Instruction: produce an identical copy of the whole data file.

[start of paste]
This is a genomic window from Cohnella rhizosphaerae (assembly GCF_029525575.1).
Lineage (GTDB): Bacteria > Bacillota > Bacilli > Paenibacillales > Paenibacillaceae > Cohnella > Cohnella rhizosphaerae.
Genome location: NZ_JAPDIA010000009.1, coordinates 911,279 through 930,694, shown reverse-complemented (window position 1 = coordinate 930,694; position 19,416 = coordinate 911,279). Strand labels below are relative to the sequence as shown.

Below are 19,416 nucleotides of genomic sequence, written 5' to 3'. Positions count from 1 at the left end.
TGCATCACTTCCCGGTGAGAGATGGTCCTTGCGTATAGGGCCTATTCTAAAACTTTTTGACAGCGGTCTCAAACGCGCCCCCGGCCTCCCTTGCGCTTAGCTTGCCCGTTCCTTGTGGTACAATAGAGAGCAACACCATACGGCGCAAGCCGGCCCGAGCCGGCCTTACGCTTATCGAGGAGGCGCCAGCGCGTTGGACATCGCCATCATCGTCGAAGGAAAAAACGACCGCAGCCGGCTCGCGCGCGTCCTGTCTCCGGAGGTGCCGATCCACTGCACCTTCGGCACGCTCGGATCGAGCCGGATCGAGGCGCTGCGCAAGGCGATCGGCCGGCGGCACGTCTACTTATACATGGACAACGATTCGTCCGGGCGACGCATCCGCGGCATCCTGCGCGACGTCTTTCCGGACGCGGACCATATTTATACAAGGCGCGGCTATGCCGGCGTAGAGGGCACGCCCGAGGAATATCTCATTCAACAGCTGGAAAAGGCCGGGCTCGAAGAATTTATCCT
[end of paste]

This is a genomic window from Cohnella rhizosphaerae (assembly GCF_029525575.1).
Lineage (GTDB): Bacteria > Bacillota > Bacilli > Paenibacillales > Paenibacillaceae > Cohnella > Cohnella rhizosphaerae.
Genome location: NZ_JAPDIA010000009.1, coordinates 911,279 through 930,694, shown reverse-complemented (window position 1 = coordinate 930,694; position 19,416 = coordinate 911,279). Strand labels below are relative to the sequence as shown.

Below are 19,416 nucleotides of genomic sequence, written 5' to 3'. Positions count from 1 at the left end.
TGCATCACTTCCCGGTGAGAGATGGTCCTTGCGTATAGGGCCTATTCTAAAACTTTTTGACAGCGGTCTCAAACGCGCCCCCGGCCTCCCTTGCGCTTAGCTTGCCCGTTCCTTGTGGTACAATAGAGAGCAACACCATACGGCGCAAGCCGGCCCGAGCCGGCCTTACGCTTATCGAGGAGGCGCCAGCGCGTTGGACATCGCCATCATCGTCGAAGGAAAAAACGACCGCAGCCGGCTCGCGCGCGTCCTGTCTCCGGAGGTGCCGATCCACTGCACCTTCGGCACGCTCGGATCGAGCCGGATCGAGGCGCTGCGCAAGGCGATCGGCCGGCGGCACGTCTACTTATACATGGACAACGATTCGTCCGGGCGACGCATCCGCGGCATCCTGCGCGACGTCTTTCCGGACGCGGACCATATTTATACAAGGCGCGGCTATGCCGGCGTAGAGGGCACGCCCGAGGAATATCTCATTCAACAGCTGGAAAAGGCCGGGCTCGAAGAATTTATCCT